Your daily routine is at risk.
I said that to get your attention. But it is not hyperbole. Ajit Pai, the Chairman of the FCC, has decided against all public, non-corporate advice, to rescind the rules that that protect Net Neutrality.
Net Neutrality is the principle that all Internet providers should enable access to all content and applications regardless of the source, and without favoring or blocking particular products or websites.
Certain large communications corporations want the neutrality rules dropped so that, as they put it, they can enable “fast lanes” for certain Internet traffic. The problem with that is that, if “fast lanes” are allowed, that necessarily means that other traffic – yours – will be put into the left-over, slow lanes. You cannot have “fast” without a corresponding “slow.” Furthermore, because the corporations will be allowed to decide which traffic will be fast, and which will be slow, that means that, no matter how much they assure us otherwise, they can arbitrarily decide what content gets to travel on the Internet. (Think politics, retail competition, social network competitors, and so on endlessly.)
Almost everything we do, every service we receive, purchase we make, whatever and wherever, depends on access to the Internet. Things as mundane as swiping your debit card at the grocery store, or when the cash register bar code scanner checks the price of the items you’re buying. And then there are emails, social media, streaming movies, online games, uploading photos, Vonage calls, and all of that. These things, and many thousands more, depend on and require unfettered access to the Internet.
The Internet needs to be neutral. It must be open and unrestricted for whatever traffic needs or wants to travel on it.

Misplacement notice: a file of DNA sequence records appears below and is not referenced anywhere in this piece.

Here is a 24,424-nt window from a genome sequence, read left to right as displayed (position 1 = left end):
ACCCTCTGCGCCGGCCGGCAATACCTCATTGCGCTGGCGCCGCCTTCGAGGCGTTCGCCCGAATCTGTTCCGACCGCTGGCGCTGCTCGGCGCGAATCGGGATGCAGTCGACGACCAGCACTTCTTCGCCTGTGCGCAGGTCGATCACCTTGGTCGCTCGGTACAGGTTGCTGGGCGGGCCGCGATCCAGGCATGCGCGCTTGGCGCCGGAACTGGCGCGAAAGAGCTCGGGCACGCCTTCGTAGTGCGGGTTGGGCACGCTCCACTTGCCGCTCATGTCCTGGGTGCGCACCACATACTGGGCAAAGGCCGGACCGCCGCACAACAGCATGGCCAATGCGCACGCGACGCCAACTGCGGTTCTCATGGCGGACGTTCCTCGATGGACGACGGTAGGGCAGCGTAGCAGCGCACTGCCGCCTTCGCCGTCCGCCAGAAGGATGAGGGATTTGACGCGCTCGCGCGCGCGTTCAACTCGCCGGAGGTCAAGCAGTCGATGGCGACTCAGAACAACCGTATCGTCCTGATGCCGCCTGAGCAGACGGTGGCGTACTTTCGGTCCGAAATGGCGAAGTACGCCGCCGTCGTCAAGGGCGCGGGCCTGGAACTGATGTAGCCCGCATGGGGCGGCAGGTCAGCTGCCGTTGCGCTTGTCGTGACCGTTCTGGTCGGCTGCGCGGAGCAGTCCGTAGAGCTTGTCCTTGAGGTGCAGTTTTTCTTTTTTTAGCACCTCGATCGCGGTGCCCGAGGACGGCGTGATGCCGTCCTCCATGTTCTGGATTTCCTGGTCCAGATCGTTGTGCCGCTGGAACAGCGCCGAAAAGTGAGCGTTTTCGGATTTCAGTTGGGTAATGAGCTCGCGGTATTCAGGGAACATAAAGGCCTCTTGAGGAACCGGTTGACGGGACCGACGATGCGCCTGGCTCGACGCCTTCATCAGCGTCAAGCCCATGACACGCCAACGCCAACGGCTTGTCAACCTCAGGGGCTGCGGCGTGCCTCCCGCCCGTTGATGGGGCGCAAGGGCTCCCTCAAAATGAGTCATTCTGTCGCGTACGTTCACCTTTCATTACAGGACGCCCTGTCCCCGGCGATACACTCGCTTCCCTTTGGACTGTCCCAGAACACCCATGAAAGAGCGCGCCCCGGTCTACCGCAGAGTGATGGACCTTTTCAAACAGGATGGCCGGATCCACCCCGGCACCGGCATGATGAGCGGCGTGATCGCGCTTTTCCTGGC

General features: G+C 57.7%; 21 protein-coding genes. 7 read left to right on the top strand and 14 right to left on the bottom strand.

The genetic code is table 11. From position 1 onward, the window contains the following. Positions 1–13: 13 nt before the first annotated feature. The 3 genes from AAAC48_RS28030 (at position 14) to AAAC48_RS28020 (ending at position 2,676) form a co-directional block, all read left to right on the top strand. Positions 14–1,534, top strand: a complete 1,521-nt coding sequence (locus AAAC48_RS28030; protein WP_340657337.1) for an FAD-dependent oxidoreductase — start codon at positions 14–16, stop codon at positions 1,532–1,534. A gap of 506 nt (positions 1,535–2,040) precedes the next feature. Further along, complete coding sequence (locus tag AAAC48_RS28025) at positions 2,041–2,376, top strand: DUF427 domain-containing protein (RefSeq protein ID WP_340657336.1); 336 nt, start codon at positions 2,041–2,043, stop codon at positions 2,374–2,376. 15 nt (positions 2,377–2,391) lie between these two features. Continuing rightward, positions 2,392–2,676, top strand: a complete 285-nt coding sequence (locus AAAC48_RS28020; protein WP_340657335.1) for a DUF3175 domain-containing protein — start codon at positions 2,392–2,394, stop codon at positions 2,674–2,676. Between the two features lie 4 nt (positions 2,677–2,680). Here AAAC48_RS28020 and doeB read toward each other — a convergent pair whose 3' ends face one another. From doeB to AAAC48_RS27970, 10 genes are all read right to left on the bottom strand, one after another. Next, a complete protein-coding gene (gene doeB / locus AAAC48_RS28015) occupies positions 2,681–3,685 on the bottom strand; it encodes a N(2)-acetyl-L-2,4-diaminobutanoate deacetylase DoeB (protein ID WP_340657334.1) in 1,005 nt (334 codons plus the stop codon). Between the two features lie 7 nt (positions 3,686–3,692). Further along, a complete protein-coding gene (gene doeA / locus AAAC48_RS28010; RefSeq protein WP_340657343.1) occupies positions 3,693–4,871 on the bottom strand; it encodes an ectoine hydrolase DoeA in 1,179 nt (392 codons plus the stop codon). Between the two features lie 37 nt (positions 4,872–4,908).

Internet neutrality rules ensure that everyone’s digital traffic gets the same, first-come-first-served access to the fastest route available to wherever it is going.
This neutrality is crucial to all of us getting what we expect, and what we need, from the Internet.
The infrastructure of the Internet is privately owned by corporations, but we, the users, all pay for the Internet with the access fees that we pay to our Internet service providers (ISPs), like Comcast or Verizon.
Our governments, including the U.S. Government, are just customers; the same as you and me.
The Internet backbone is crucial public infrastructure, no matter who owns a given piece.
The folks who want to influence the flow of the Internet promise that they will only manipulate the things that we agree that they can control.
But that already isn’t so. For example, Comcast says that their Internet service is fast and open, but anyone around Pawling who’s tried to get “HBO Go” or “Showtime Anytime” on their Comcast Internet connection knows that Comcast is already restricting access to Internet services that it doesn’t want to compete with.
Comcast, or Verizon DSL or any other Internet service provider, could just as easily block your emails, your store credit card machine, your online orders, political messages, or whatever it liked.
A local business might find their ads or promotions obstructed in favor of a competitor, or “just because.”
The net can’t be a little bit neutral. My Visa card swipe can’t be handled differently from your Amex swipe. Your email can’t be handled differently from mine.
Despite overwhelming public support for net neutrality, the chairman of the FCC has unilaterally decided to end net neutrality. It is important that you, as an Internet user, let Mr. Pai know that you need and want Net Neutrality protected. You can call him and leave a message at (202) 418-1000.
More important, let your congressional representatives know that net neutrality is important and that it should be defended. And let your state legislators know, too, and let your city and village governments know (they make the local franchise contracts with the cable companies). Now.
Later, when net neutrality is safe, we can all get together on social networking to celebrate.
Mike Pepper, The Computer Guy, has been providing software and hardware support in New York and Connecticut for more than 35 years. He can be reached at: www.PawlingComputerGuy.com.